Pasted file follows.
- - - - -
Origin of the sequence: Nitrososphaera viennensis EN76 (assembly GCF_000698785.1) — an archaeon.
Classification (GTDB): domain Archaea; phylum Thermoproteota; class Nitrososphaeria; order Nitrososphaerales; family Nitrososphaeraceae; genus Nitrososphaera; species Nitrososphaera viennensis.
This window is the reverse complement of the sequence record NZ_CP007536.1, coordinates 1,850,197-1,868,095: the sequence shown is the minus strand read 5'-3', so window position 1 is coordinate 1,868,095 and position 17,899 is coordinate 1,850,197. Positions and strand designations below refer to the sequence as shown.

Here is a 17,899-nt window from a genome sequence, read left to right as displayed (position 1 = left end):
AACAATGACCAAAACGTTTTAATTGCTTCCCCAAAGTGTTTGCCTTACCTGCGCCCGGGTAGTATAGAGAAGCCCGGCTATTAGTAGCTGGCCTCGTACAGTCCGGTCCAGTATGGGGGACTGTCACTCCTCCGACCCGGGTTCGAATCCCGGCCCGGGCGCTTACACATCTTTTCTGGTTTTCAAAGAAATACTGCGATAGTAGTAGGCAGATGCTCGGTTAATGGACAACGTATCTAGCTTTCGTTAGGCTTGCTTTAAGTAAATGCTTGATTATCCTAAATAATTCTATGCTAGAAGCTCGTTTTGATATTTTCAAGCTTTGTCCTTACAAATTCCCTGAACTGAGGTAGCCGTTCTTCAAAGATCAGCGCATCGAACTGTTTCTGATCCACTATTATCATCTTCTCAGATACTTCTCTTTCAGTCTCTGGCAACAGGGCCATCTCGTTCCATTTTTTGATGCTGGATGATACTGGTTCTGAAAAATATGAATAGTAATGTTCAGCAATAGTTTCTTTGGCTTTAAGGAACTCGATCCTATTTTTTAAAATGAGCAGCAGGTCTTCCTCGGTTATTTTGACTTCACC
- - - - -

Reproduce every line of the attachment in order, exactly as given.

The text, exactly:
Origin of the sequence: Nitrososphaera viennensis EN76 (assembly GCF_000698785.1) — an archaeon.
Classification (GTDB): domain Archaea; phylum Thermoproteota; class Nitrososphaeria; order Nitrososphaerales; family Nitrososphaeraceae; genus Nitrososphaera; species Nitrososphaera viennensis.
This window is the reverse complement of the sequence record NZ_CP007536.1, coordinates 1,850,197-1,868,095: the sequence shown is the minus strand read 5'-3', so window position 1 is coordinate 1,868,095 and position 17,899 is coordinate 1,850,197. Positions and strand designations below refer to the sequence as shown.

Here is a 17,899-nt window from a genome sequence, read left to right as displayed (position 1 = left end):
AACAATGACCAAAACGTTTTAATTGCTTCCCCAAAGTGTTTGCCTTACCTGCGCCCGGGTAGTATAGAGAAGCCCGGCTATTAGTAGCTGGCCTCGTACAGTCCGGTCCAGTATGGGGGACTGTCACTCCTCCGACCCGGGTTCGAATCCCGGCCCGGGCGCTTACACATCTTTTCTGGTTTTCAAAGAAATACTGCGATAGTAGTAGGCAGATGCTCGGTTAATGGACAACGTATCTAGCTTTCGTTAGGCTTGCTTTAAGTAAATGCTTGATTATCCTAAATAATTCTATGCTAGAAGCTCGTTTTGATATTTTCAAGCTTTGTCCTTACAAATTCCCTGAACTGAGGTAGCCGTTCTTCAAAGATCAGCGCATCGAACTGTTTCTGATCCACTATTATCATCTTCTCAGATACTTCTCTTTCAGTCTCTGGCAACAGGGCCATCTCGTTCCATTTTTTGATGCTGGATGATACTGGTTCTGAAAAATATGAATAGTAATGTTCAGCAATAGTTTCTTTGGCTTTAAGGAACTCGATCCTATTTTTTAAAATGAGCAGCAGGTCTTCCTCGGTTATTTTGACTTCACC